Following is UN Secretary-General António Guterres’ message for the International Day for the Eradication of Poverty, observed on 17 October:
Poverty is a moral indictment of our times. For the first time in two decades, extreme poverty is on the rise. Last year, around 120 million people fell into poverty as the COVID-19 pandemic wreaked havoc on economies and societies. A lopsided recovery is further deepening inequalities between the global North and South. Solidarity is missing in action — just when we need it most.
For example, vaccine inequality is allowing variants to develop and run wild, condemning the world to millions more deaths, and prolonging an economic slowdown that could cost trillions of dollars. We must end this outrage, tackle debt distress and ensure recovery investment in countries with the greatest need.
On this International Day for the Eradication of Poverty, we commit to “Building Forward Better”. This requires a three-pronged approach to global recovery. First, the recovery must be transformative — because we cannot go back to the endemic structural disadvantages and inequalities that perpetuated poverty even before the pandemic. We need stronger political will and partnerships to achieve universal social protection by 2030 and invest in job re-skilling for the growing green economy. And we must invest in quality jobs in the care economy, which will promote greater equality and ensure everyone receives the dignified care they deserve.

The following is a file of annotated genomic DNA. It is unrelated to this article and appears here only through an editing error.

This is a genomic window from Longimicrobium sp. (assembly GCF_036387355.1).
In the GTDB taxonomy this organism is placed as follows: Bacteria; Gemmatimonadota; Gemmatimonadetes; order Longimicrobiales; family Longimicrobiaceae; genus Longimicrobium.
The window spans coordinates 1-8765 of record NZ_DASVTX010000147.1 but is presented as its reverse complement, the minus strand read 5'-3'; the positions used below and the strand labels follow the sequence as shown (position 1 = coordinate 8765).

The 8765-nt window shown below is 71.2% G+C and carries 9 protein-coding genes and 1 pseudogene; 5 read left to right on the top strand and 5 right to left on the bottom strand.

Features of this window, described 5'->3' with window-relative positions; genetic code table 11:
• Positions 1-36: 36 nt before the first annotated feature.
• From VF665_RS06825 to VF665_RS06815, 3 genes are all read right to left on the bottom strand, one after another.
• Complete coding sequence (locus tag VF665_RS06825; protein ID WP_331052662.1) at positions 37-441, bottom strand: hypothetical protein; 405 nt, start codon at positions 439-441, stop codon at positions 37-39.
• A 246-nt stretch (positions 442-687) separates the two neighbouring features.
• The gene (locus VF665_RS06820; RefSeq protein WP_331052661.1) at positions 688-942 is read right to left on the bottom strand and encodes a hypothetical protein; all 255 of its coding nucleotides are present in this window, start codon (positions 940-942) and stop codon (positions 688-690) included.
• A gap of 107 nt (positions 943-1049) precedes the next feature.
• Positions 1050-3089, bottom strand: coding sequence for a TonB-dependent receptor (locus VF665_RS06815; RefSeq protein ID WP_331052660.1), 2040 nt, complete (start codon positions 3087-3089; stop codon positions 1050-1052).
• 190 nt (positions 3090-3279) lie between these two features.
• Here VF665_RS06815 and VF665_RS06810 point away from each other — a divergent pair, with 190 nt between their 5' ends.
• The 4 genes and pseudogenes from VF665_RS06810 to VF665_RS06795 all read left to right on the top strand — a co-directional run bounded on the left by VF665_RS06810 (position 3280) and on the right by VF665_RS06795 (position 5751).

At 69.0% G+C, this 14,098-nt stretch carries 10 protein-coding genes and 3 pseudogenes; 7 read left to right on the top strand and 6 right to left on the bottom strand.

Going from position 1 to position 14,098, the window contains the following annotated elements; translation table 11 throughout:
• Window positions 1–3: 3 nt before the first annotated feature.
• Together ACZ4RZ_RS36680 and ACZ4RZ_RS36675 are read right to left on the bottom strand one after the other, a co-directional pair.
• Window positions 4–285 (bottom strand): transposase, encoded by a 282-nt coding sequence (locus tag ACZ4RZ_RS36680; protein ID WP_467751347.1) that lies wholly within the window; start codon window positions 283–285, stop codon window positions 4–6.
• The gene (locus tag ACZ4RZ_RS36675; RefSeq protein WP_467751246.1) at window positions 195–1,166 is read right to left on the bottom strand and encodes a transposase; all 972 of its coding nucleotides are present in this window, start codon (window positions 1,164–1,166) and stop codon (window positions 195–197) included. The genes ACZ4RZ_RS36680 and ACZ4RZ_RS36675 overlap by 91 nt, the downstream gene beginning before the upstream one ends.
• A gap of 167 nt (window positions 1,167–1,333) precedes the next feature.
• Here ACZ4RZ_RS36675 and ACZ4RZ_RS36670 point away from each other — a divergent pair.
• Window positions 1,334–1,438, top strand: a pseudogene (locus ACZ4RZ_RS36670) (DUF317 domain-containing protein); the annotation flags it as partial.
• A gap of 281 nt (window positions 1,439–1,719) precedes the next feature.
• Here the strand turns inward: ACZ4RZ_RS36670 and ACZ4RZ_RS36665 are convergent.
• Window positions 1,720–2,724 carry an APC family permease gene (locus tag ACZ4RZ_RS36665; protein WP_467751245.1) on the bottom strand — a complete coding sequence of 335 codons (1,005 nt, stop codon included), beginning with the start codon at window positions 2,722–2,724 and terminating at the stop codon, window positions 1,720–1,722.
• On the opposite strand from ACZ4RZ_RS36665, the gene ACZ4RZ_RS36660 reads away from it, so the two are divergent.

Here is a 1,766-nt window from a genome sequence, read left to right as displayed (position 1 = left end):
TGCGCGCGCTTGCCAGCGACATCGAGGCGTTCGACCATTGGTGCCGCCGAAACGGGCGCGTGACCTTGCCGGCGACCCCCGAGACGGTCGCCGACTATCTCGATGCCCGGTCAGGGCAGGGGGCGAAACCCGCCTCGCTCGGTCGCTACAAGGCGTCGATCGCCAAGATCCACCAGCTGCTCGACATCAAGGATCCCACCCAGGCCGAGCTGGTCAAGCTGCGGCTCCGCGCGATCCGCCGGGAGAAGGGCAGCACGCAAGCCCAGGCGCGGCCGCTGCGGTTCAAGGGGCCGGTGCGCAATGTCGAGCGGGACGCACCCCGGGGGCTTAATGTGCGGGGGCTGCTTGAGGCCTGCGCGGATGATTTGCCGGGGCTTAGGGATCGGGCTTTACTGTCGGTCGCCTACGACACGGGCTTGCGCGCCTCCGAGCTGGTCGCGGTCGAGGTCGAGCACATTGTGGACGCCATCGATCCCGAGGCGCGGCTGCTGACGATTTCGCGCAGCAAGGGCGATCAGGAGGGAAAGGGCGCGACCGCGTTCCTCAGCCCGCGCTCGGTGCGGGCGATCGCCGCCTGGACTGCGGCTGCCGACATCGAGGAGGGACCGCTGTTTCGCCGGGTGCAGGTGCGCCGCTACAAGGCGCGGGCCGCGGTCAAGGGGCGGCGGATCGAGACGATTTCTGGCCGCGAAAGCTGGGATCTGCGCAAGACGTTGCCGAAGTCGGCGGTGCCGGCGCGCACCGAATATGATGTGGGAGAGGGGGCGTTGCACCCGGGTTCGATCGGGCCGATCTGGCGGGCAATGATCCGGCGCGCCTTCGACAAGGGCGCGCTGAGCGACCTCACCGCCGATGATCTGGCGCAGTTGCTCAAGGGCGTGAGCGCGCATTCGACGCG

Second, the recovery must be inclusive — because an uneven recovery is leaving much of humanity behind, increasing the vulnerability of already marginalized groups, and pushing the Sustainable Development Goals ever further out of reach. The number of women in extreme poverty far outpaces that of men. Even before the pandemic, the 22 richest men in the world had more wealth than all the women in Africa — and that gap has only grown. We cannot recover with only half our potential. Economic investments must target women entrepreneurs, provide greater formalization of the informal sector, focus on education, social protection, universal childcare, health care and decent work, as well as bridge the digital divide including its deep gender dimension.
Third, the recovery must be sustainable — because we need to build a resilient, decarbonized and net-zero world. Through it all, we need to listen far more to the views and guidance of people living in poverty, address indignities and dismantle barriers to inclusion in every society.
Today and every day, let us join hands to end poverty and create a world of justice, dignity and opportunity for all.